Thirteen onions. That’s how many we had sitting on our counter, even though we’ve eaten them like crazy over the last couple of weeks. It seems as though we just get the number of onions down, and then, pow, more onions in our CSA share. We know why we get a lot of produce sometimes, but it still can be daunting when you have a small hill of onions with possibly more on the way. So, we decided to make something new with some of those onions: a Savory Onion Kugel. Now, to be honest, we’ve never made a kugel, have little idea of how to make a kugel, and we doubt that this would pass muster as a traditional kugel (they’re a generally sweet, traditionally Jewish dish), and it’s unlikely to be kosher, but we won’t let those little things stop us Scratchers.
Okay, we looked around and found that a kugel is essentially a baked custard with egg noodles and other ingredients mixed in. Heck, we can make that in our sleep. After all, boiling some pasta is simple, and stirring together eggs and dairy is no problem, so we’re on easy street. As you should expect from the above discussion, this recipe sprang forth from the research department here in the Scratchin’ It Complex.
We went with goat cheese, simply because we had it on hand. If not, we would have used either heavy cream or cultured heavy cream, known as crème fraîche (it’s super-easy to make, which is good, because it’s pricey in the stores — follow the instructions for Sour Cream). The eggs, as always, are from free-range hens. And, it’s true, they just taste better. You’ll note that we didn’t make our own pasta for this dish, nor did we use the traditional egg noodles; we wanted something with a more three-dimensional shape, so we settled on campanelle, those flower-shaped pasta.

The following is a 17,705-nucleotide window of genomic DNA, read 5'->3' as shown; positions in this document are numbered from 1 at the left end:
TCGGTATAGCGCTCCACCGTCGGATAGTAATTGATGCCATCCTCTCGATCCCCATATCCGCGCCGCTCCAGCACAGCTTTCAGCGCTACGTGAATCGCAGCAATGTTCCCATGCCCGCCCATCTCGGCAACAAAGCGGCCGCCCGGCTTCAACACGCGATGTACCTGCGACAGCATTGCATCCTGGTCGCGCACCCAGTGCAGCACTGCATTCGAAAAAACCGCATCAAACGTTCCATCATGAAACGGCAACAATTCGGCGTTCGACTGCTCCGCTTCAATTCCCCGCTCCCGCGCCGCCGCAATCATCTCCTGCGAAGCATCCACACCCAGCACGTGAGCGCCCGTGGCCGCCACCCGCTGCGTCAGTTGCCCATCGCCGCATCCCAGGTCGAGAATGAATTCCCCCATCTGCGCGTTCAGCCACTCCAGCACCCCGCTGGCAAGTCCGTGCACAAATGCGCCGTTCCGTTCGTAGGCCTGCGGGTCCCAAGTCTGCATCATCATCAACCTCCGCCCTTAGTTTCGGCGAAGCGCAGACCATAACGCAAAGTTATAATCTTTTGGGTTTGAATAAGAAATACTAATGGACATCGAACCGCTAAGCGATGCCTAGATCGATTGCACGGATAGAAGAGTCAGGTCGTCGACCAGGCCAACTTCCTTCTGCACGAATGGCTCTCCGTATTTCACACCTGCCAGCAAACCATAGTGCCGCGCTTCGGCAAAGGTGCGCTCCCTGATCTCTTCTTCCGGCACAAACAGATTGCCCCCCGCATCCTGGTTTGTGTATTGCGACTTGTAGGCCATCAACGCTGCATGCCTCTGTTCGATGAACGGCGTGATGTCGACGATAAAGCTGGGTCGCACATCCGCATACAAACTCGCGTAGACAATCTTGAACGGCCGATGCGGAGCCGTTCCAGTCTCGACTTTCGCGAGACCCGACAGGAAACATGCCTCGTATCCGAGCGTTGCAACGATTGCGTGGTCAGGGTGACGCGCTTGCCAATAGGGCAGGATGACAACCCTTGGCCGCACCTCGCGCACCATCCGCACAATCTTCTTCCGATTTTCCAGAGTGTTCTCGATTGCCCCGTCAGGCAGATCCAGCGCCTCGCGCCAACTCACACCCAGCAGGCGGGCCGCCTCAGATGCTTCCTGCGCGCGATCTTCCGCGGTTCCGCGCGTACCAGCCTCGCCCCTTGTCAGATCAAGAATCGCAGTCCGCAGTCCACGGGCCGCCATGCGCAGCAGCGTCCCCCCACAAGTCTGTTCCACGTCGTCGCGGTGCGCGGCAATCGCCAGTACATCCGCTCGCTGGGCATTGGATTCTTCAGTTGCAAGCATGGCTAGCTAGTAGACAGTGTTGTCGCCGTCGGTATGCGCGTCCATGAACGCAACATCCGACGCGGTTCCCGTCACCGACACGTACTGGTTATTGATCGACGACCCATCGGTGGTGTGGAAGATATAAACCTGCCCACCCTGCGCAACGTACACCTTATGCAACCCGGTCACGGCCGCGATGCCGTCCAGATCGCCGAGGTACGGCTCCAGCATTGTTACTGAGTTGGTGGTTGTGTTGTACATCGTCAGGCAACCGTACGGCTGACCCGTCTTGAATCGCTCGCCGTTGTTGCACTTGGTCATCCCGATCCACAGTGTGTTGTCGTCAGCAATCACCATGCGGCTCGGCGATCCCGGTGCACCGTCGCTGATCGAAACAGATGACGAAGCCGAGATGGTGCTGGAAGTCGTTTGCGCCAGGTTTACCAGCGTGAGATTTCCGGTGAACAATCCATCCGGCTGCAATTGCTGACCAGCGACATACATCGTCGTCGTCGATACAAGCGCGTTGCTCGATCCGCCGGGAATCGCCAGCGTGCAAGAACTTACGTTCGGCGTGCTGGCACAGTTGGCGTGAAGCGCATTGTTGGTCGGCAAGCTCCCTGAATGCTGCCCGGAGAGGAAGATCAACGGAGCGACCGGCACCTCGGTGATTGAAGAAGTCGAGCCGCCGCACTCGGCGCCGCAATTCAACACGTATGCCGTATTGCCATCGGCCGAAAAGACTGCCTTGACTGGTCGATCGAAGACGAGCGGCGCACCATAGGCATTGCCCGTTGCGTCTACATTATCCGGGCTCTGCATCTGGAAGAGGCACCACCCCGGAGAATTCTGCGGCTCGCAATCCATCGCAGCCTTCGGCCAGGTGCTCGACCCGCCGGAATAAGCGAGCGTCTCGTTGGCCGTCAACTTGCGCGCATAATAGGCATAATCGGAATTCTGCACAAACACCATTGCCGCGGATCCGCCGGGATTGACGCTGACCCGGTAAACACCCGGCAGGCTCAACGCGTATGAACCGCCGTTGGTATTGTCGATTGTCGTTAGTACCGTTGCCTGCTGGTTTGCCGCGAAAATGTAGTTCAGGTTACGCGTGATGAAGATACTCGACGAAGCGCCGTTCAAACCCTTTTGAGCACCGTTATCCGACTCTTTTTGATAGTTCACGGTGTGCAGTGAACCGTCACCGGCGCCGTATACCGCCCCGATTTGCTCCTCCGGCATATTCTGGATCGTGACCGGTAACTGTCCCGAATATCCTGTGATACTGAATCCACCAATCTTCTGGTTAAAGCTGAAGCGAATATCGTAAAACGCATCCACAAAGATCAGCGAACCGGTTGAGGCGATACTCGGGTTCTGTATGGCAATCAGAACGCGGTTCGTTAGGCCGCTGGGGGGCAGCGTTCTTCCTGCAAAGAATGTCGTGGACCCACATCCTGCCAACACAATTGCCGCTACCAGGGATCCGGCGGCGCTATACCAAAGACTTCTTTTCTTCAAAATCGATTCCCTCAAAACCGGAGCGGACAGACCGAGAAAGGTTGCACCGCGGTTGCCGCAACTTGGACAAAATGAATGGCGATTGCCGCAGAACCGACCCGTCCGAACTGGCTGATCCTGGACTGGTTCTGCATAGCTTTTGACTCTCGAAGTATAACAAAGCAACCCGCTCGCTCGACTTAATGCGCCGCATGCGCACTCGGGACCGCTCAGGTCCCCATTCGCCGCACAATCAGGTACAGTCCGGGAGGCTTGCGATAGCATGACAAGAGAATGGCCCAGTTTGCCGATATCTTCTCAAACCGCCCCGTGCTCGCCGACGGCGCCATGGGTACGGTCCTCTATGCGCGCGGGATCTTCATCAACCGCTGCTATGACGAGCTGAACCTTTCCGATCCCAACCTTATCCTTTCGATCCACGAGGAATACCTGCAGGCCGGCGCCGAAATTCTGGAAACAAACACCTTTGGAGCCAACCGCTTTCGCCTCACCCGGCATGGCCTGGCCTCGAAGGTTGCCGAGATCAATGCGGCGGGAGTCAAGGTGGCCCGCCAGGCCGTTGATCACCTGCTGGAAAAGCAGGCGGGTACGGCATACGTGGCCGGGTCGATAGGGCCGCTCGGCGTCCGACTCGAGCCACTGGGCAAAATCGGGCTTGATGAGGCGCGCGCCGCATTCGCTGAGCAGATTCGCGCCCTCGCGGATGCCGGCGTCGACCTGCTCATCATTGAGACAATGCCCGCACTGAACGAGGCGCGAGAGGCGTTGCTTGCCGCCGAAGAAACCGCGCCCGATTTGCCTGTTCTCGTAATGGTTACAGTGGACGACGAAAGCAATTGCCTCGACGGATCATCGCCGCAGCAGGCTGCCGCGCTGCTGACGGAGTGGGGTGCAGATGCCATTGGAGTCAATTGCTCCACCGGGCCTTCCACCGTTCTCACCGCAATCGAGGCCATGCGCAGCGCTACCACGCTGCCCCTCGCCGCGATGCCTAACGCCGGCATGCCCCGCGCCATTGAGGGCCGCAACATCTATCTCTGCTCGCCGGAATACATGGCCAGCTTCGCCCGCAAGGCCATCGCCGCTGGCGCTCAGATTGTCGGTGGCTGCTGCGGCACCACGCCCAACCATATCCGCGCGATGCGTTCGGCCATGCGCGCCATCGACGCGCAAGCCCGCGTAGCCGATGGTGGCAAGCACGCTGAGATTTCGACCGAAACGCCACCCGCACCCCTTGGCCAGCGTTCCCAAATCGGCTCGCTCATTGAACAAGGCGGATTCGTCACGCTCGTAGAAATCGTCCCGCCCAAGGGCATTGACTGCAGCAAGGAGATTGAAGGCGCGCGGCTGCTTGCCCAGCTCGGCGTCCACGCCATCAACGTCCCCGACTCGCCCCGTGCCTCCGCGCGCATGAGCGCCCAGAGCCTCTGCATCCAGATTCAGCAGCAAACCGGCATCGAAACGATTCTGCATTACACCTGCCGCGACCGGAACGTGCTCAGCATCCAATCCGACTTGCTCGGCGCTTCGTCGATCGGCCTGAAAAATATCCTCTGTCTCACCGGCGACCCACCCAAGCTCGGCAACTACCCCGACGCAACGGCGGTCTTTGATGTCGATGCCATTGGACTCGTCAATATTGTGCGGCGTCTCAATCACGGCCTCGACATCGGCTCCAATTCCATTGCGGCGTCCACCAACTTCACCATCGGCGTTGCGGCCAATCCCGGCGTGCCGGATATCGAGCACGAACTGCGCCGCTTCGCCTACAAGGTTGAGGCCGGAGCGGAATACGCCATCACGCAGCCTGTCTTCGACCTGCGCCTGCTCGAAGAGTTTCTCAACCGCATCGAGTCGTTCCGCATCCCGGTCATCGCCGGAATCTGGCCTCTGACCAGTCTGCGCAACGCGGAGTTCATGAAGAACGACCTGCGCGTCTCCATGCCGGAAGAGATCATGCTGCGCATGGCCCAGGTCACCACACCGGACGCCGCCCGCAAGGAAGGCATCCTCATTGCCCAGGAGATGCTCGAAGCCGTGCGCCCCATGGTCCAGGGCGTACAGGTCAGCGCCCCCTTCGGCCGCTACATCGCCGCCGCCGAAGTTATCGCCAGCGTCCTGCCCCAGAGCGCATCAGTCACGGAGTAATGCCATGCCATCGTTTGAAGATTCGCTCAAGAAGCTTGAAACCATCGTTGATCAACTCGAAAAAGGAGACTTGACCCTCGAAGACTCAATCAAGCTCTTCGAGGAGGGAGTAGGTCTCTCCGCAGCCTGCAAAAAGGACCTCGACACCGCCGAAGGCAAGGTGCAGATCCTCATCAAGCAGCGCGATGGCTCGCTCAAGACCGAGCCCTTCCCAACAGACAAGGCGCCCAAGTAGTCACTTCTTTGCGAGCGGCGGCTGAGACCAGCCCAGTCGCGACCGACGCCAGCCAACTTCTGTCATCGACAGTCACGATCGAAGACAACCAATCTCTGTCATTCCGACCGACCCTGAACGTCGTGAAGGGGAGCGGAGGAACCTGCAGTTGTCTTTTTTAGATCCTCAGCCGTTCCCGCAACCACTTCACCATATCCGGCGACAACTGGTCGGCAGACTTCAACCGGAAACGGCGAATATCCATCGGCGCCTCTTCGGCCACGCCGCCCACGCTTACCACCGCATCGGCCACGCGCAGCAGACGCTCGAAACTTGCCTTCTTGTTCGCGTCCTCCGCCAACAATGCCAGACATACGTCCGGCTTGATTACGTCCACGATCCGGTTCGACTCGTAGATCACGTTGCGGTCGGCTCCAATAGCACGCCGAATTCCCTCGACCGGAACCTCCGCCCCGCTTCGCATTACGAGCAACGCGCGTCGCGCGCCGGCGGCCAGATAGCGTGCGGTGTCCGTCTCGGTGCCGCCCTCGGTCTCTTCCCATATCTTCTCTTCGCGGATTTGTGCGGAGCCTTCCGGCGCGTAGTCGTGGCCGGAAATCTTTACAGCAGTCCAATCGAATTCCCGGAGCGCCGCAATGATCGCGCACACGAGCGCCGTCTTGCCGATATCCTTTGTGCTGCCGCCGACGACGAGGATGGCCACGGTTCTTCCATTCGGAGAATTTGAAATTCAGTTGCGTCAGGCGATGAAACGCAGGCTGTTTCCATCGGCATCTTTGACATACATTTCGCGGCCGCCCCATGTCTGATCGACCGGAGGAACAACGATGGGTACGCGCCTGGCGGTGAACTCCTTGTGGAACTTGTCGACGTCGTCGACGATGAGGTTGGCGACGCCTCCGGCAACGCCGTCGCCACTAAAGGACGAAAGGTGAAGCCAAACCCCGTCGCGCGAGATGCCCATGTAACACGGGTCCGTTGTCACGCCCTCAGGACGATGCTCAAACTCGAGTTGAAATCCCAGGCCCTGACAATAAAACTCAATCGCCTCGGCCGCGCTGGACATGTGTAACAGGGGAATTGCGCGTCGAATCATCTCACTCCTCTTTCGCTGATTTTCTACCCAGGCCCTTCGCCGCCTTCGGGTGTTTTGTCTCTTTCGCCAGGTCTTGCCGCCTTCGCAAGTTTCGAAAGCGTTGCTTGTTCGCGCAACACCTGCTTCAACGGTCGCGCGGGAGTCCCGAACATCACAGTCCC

Procedure in detail:
Preheat oven to 375°F. Oil an 8×8-inch baking dish and set aside.
Cook onions. Melt butter in a large skillet over medium heat. Add onions and sprinkle with salt and pepper to add a bit of flavor. The salt will also help draw out the liquid from the onions, so they cook faster. Stir and cook on medium until the onions are wilted and tender. Reduce the heat to low, cover, and continue to cook, stirring every few minutes, until the onions are quite soft and starting to take on a light golden color, 20 minutes more. Remove from heat.
Boil pasta. Bring a large kettle of salted water to a boil and cook the pasta according to the package directions. If you want, knowing that the pasta will cook a bit while baking, you can drain the pasta just a minute or so before it’s completely done. Or, you can cook it all the way. It won’t matter much for this dish. Once cooked, drain completely and set aside.
Make custard. In a large bowl, whisk together cheese (or cream), eggs, poppy seeds, and nutmeg until smooth and creamy. Stir in pasta and onions until well mixed. Pour the mixture into the prepared pan, sprinkle with grated cheese, and cover with baking parchment. The parchment will allow moisture to cook off, while preventing the cheese from browning too much; also, the cheese doesn’t stick to it.
Bake. Slide into the oven and bake about 30 minutes, or until the custard is set. Remove the parchment and continue to bake until golden, another 15 to 20 minutes. Let stand on a wire rack 10-15 minutes before slicing and serving.
When this dish is first out of the oven, it’s really good: a bit cheesy, not too onion-y, and, it slices like a stiff lasagna; we thought it was great. But, with an 8×8-inch pan full of kugel, there was no way the two of us could eat it all in one sitting, so we had leftover kugel the next day. Interestingly, it wasn’t as good, and we aren’t sure why. It seemed to lose some of its flavor over night. The texture was still there, and we still liked it, but the leftovers weren’t as impressive (unlike dishes such as lasagna, where they’re often better the next day). We’ll give this kugel four stars.